To me, this always read as though the absence of the sound was sad, after having heard it once, and I have to confess that a very big thing for me growing up (and to a certain extent now) is the pain of having or experiencing something lovely only to have it taken away again. (And I recall some folks expressing similar feelings about why they wouldn't want to try the magical Turkish Delight, if they knew they could never taste another piece after that one time.)

And on an intellectual level, I feel like I get Lewis' take on this. There are beautiful things in the world and sometimes we don't get to experience them as many times as we like. And this is doubly-so true for supernatural and spiritual events. Many people have ineffable joyous moments (religious or otherwise) in their lives only to find later that they can't recreate that precise moment later on--you are left with a memory to savor and you try to make do with that. I have experienced this myself, in fact.

But we're back to my personal, religious issues with this series in that the ratio of Ineffable Heart-Breaking Joy You Never Experience Again to Quiet Contented Joy That Sticks With You Over The Long-Haul is just too damn high for me to be comfortable with. It's like a relationship with Aslan, or embracing the Imperial Narnian Religion, is a series of quests for an adrenal spike, with each one taking you just a little higher but leaving you so much lower afterwards. The Pevensies lived as Kings and Queens and adults before losing Narnia and going back to being children. They came back and thought they might make a go of it again, only for Peter and Susan to be kicked out for (apparent) eternity. Now Edmund and Lucy have spent weeks, months, exploring new facets of this world and seeing and hearing some of the most beautiful things in creation and they too will be banished in a few short pages.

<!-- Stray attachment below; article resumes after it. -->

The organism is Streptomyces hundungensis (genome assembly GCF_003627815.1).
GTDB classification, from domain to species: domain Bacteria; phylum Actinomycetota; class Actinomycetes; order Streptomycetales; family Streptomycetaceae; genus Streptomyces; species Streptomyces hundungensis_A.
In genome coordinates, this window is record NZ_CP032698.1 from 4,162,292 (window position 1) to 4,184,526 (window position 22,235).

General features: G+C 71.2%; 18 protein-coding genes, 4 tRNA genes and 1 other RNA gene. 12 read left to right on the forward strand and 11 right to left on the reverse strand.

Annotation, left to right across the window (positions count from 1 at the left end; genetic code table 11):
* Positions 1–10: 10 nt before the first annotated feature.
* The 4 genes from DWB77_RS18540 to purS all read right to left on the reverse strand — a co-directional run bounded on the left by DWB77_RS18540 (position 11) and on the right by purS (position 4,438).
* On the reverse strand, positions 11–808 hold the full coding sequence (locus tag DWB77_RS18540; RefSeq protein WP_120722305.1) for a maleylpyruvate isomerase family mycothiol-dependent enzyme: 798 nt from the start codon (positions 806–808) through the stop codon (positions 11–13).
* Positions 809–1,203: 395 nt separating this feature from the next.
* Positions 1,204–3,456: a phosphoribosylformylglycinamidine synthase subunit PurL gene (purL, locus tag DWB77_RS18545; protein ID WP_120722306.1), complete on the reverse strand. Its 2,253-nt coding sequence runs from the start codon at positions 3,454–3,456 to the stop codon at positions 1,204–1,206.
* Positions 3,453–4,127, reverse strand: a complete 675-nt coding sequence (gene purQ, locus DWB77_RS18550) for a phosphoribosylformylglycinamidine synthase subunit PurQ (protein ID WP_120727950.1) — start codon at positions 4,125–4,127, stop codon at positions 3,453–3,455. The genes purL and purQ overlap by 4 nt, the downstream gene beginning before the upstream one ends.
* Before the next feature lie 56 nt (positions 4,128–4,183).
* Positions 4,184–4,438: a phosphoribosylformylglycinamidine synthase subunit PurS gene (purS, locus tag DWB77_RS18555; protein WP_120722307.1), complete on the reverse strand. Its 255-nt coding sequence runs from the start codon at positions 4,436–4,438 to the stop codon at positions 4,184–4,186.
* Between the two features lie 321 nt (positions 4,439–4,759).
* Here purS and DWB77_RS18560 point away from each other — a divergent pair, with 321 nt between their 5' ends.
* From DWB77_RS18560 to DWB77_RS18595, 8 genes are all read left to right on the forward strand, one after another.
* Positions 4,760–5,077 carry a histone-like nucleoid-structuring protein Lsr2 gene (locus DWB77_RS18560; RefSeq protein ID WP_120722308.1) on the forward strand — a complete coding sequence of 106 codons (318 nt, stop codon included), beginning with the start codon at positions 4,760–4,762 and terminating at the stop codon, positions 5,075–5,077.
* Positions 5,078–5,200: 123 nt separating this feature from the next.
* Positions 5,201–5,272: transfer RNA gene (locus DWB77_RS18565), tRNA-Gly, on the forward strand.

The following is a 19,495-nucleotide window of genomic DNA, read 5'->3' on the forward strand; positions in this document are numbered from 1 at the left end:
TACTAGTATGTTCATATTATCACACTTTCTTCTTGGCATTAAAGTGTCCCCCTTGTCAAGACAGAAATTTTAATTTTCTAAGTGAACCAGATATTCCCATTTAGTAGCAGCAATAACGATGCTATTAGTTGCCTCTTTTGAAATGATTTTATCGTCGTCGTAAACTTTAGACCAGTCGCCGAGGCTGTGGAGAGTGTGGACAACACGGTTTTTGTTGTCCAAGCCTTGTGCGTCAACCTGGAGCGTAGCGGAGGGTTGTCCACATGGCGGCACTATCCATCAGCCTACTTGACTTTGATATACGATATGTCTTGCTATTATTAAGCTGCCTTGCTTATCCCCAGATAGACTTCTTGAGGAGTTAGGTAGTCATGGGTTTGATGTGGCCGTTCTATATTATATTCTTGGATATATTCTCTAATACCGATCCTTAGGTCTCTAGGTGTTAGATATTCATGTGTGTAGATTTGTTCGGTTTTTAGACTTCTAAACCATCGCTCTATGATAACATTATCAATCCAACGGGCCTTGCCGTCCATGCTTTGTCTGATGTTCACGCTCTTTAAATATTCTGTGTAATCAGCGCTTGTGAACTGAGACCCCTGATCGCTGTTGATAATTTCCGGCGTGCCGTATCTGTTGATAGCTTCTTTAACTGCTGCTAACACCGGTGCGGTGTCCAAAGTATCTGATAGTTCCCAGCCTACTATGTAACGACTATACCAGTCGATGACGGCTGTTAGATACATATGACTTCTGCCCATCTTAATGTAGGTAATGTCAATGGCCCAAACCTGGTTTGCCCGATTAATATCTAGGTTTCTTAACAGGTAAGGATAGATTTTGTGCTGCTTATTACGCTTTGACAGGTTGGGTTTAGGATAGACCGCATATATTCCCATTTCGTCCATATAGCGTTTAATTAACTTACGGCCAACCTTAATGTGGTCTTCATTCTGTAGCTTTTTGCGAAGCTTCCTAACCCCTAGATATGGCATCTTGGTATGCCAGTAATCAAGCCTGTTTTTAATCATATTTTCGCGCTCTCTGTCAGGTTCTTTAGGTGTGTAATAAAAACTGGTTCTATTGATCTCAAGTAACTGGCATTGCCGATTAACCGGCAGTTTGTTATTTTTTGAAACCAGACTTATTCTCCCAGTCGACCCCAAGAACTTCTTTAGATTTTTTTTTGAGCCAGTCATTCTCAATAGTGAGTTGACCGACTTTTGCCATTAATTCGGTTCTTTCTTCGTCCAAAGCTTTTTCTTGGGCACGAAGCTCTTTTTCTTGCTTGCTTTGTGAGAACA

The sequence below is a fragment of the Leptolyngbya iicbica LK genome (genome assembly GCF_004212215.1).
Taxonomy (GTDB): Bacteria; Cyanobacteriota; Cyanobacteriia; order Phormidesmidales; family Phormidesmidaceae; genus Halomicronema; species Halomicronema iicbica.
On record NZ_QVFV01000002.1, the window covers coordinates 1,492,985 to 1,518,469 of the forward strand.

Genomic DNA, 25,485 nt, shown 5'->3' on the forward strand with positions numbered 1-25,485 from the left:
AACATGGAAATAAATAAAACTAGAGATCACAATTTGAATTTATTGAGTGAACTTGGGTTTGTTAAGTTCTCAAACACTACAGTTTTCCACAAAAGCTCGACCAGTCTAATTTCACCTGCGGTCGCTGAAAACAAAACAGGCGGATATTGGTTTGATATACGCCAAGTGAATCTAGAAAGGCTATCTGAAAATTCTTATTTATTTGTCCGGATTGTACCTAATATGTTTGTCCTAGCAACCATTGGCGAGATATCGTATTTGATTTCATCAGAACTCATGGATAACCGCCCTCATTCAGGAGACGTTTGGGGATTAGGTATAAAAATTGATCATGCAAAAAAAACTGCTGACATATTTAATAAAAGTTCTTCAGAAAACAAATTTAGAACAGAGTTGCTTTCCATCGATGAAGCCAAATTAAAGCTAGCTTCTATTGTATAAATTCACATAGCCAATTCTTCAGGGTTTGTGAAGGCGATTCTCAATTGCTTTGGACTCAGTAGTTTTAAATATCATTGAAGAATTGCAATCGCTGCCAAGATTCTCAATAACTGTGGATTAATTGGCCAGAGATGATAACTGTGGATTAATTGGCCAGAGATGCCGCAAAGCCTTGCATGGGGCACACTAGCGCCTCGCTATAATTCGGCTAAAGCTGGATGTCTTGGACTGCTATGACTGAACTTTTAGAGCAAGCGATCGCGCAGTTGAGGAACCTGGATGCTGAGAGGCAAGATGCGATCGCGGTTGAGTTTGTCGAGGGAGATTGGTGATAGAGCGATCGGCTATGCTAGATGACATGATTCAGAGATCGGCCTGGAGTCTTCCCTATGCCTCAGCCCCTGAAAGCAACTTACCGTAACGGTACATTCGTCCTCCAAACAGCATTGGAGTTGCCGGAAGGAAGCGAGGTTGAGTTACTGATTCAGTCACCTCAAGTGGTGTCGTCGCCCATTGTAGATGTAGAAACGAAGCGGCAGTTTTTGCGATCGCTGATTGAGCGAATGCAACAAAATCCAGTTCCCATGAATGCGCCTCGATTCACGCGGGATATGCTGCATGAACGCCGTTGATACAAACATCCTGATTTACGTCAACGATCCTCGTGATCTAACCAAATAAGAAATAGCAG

And then they'll go--and yes, I realize I am extrapolating based on my own experiences and other readers will have a different take on the world-canon and that's fine--live their lives as best they can, but they won't ever be able to share any of this with anyone because Narnian Christianity isn't English Christianity and most people in the Real World aren't going to be super-understanding about insisting that you've sailed to the edge of a flat world and seen heaven with your own eyes. So they'll be alone, physically and emotionally and spiritually, and in an attempt to recapture some of that lost ineffable joy they'll have Narnia Wednesdays with each other and the Professor and Jill, and that will work for awhile. But eventually all the stories will have been told and repeated and repeated again, and Susan will be the one who realizes she can't do this anymore and she'll leave, and the meetings will sour because there will always be that sense that this isn't enough, that it's not the same, and how can they continue on this way forever and ever?

And when you consider that Last Battle--and therefore their deaths--occurs when Lucy is still a very young woman, relatively speaking, I can't help but wonder how it ever could have worked except to drop a train on all of them. I don't think Narnia Wednesdays would have been enough to nurture those song-broken hearts, certainly not as they got older and jobs and spouses and children happened, and their group dwindled through injury and death, until eventually it was just Lucy and Eustace remaining, quietly crying in each other's arms as they tell each other, one more time, about the Dufflepuds and the story she still hasn't heard again, and the smell of Aslan's mane that they can never quite recapture.

What I am saying is, when I read these as a child, all this--the aging and de-aging, the banishment, the magic story, the sight of heaven, the heart-breaking music--all this seemed cruel. When the Witch gave Edmund candy only to deny him any more, we understood that to be a callous, cruel, manipulative act. Yet when Aslan promises a peace-giving story only to not deliver for years and years and years, how is that any kinder? I honestly don't have an answer to that, except to say that there's a reason why Lewis and I do not have religion in common.